A review of

Tokyo Doesn’t Love Us Anymore

by Ray Loriga

Central question: What if you could forget the worst things that happened to you?
Format: 256 pp., paperback; Size: 8.3” x 5.4”; Price: $12.00; Publisher: Grove; Editor: Lindsay Sagnette; Book designer: Brendan MacNeill; Age at which author published first book: twenty-three; Cover typeface: Franklin Gothic Semicondensed; Catalyst for novel: Author’s own epileptic episodes; Representative sentence: “Apparently, the woman had never forgotten before and those who have never forgotten can’t hide the fear that there’s something devilish in our chemical memory erosions, however obvious it may be, and that’s how I explain it to her, that it’s memory, not oblivion, that’s the real invention of the devil.”

In literature of the last century, being a great author meant remembering everything—think of Proust, Joyce, Woolf, Borges, and even Kerouac. But lately it seems that the idea of forgetting has come into vogue, with Eternal Sunshine of the Spotless Mind and the paranoiac novels of Philip K. Dick, where memory is malleable and delusive. Sci-fi and mystery novels were always rife with forgetting: the android with a fake past; the hospitalized amnesiac who must find himself before bad men do; the psychopath who tricks himself and the reader into believing he’s not a killer.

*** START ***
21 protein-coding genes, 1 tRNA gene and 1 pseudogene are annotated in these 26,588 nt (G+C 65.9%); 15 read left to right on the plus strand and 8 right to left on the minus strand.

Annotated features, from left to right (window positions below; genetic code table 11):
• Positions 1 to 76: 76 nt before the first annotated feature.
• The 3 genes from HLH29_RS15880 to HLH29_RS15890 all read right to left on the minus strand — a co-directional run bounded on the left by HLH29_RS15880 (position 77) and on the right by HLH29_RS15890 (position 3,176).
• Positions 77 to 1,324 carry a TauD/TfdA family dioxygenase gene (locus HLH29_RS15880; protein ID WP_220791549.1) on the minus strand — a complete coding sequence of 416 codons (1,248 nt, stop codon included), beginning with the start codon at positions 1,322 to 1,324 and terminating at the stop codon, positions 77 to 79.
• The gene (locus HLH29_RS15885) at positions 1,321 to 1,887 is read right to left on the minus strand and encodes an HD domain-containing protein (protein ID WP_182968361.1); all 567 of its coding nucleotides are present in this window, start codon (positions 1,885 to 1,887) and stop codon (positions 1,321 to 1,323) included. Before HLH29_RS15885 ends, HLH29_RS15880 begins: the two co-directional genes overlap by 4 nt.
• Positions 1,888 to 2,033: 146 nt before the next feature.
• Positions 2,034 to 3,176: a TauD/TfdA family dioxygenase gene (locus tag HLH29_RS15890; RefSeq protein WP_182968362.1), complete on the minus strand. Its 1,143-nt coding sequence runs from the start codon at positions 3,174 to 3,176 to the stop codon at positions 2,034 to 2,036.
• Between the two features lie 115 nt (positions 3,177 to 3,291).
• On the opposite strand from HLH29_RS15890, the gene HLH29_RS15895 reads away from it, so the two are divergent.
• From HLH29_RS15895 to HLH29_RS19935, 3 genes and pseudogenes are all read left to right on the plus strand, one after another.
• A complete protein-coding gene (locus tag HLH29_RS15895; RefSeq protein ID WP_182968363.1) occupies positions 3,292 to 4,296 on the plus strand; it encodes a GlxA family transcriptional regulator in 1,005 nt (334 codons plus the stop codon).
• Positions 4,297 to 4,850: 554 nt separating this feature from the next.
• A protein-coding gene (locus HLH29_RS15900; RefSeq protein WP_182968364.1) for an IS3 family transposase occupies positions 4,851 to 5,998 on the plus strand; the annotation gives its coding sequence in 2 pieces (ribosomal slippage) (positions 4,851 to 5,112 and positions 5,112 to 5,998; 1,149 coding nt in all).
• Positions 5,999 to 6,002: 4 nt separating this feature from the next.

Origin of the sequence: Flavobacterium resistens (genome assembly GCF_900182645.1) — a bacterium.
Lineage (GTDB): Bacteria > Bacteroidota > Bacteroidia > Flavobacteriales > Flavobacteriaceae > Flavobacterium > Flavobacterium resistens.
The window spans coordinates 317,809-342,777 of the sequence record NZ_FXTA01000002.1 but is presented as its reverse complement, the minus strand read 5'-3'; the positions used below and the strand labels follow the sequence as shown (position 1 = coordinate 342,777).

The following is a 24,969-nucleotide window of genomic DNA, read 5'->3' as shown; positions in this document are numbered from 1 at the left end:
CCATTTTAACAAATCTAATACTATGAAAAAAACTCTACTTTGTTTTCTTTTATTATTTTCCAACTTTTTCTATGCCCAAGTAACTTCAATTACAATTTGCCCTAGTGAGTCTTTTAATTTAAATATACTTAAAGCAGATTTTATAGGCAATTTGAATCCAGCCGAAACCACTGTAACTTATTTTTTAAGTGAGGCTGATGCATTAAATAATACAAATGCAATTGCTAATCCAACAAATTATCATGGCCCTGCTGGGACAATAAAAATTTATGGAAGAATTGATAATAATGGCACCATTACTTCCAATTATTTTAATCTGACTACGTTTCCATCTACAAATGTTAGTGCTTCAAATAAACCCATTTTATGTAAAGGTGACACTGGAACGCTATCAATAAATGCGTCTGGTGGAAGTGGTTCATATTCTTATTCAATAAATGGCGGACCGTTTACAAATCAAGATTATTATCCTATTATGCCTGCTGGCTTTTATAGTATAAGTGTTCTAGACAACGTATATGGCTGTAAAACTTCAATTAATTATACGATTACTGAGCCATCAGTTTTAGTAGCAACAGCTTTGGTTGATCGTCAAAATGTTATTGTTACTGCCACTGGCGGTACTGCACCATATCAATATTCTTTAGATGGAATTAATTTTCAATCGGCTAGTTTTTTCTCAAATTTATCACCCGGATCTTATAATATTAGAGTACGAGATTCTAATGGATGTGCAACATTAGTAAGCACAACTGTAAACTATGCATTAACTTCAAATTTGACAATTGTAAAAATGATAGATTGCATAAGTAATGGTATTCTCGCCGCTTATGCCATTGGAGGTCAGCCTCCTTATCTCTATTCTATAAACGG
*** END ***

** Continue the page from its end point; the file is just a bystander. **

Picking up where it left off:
In Toyko Doesn’t Love Us Anymore, Ray Loriga, like Charlie Kaufman in Eternal Sunshine, riffs on these old conceits in order to salvage something humane, if disorienting and brutal. The plots and even the tone of these two works are quite similar. Both involve the idea of a memory-erasing business, although Kaufman takes the perspective of the patient, and Loriga that of the traveling salesman peddling oblivion in the near-futuristic purgatory of a global drug culture—hotels, swimming pools, cocaine nights, bi-curious sex, and traffic jams—stretching from Vegas to Vietnam. Loriga deals in the classic Burroughs-ian tropes of the Company and the Agent, who is dangerously addicted to the substance he is selling, apparently to suppress the details of a long-lost love affair.

We hope you enjoy this excerpt.

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—J. M. Tyree

J. M. Tyree has published essays on American literature in New England Review, and appeared in Created in Darkness by Troubled Americans: Best of the McSweeney’s Humor Category.

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